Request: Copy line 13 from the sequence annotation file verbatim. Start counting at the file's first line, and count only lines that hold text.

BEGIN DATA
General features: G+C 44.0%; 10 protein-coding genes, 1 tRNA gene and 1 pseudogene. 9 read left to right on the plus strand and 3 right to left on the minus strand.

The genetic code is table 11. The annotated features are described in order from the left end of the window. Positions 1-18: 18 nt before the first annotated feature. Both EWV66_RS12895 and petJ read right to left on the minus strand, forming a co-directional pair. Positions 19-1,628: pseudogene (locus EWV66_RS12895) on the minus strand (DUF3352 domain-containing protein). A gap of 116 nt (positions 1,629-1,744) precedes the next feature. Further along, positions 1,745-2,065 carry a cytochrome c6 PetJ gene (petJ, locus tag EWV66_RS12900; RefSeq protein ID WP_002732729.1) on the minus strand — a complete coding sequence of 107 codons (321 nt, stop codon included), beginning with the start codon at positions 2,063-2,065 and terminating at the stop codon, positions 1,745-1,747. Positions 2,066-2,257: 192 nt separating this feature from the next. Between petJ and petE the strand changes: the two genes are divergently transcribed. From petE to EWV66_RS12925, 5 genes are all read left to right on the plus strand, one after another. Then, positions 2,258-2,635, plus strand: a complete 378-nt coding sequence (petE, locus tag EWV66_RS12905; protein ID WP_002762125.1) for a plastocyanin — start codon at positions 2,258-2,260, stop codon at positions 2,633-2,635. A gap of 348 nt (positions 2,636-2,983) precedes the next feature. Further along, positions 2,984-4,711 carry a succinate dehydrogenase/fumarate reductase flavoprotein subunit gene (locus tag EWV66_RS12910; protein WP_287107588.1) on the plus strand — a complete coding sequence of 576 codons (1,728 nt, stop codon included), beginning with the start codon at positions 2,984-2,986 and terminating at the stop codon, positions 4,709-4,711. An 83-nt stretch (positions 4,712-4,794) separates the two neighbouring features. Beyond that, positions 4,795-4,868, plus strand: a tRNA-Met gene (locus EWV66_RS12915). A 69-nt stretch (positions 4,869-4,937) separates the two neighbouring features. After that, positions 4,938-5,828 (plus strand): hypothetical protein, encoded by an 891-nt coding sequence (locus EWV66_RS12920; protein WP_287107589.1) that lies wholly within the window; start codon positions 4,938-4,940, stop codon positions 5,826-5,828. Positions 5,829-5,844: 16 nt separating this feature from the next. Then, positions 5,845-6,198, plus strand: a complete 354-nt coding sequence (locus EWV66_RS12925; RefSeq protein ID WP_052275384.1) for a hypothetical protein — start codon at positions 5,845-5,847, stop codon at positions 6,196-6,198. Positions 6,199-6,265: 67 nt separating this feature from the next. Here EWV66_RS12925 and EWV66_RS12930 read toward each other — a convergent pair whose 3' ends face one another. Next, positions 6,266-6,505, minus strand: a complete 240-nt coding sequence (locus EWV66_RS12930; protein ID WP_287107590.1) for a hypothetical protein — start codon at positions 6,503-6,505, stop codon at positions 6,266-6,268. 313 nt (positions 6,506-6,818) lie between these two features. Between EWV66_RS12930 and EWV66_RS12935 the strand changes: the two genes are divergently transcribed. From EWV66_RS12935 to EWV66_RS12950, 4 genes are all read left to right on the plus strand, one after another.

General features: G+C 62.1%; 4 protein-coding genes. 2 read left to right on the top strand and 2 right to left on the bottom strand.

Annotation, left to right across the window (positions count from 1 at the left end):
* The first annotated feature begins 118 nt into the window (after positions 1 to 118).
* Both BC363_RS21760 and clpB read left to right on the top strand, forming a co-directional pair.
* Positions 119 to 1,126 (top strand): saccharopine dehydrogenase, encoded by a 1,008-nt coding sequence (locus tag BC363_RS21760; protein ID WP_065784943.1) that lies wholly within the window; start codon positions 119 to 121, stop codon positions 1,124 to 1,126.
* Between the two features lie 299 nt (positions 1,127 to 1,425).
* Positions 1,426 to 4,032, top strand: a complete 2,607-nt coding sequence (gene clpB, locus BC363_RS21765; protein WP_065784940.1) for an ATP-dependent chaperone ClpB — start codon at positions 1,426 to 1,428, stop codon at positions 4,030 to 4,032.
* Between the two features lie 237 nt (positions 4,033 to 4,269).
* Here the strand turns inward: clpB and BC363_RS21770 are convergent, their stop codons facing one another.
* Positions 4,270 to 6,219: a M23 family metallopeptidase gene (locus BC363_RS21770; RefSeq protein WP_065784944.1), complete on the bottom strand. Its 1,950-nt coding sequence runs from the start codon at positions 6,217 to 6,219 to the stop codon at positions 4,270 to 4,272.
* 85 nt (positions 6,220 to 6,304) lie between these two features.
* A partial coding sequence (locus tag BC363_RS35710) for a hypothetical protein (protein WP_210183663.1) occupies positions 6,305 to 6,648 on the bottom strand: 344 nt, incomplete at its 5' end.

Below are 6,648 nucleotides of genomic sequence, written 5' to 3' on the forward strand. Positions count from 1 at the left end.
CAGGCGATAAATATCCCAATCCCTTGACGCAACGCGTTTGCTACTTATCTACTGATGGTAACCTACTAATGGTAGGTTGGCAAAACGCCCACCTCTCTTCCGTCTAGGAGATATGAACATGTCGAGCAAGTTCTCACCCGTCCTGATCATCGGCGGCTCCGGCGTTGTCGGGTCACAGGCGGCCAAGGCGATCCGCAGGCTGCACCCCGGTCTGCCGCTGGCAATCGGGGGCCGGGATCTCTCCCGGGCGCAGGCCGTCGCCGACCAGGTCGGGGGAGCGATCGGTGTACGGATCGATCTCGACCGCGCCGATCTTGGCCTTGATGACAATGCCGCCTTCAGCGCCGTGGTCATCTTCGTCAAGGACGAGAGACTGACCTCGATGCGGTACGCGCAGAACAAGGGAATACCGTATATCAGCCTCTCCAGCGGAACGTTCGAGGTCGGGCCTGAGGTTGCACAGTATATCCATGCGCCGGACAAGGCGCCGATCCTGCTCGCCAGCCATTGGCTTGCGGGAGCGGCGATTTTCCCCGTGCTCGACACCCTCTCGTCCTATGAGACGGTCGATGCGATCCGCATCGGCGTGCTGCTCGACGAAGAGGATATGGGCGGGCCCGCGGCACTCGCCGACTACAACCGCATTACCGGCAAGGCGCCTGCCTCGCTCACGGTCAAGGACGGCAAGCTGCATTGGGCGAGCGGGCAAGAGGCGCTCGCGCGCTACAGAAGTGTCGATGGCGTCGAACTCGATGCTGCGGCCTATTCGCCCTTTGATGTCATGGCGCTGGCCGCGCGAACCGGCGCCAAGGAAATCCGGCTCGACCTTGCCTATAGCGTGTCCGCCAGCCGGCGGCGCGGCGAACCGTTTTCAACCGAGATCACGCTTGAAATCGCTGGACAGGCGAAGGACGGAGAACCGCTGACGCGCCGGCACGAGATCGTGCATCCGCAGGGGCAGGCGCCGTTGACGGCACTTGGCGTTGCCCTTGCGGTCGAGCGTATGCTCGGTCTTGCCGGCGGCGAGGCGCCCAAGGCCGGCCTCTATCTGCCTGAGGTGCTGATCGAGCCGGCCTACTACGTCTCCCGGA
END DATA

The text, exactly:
* 85 nt (positions 6,220 to 6,304) lie between these two features.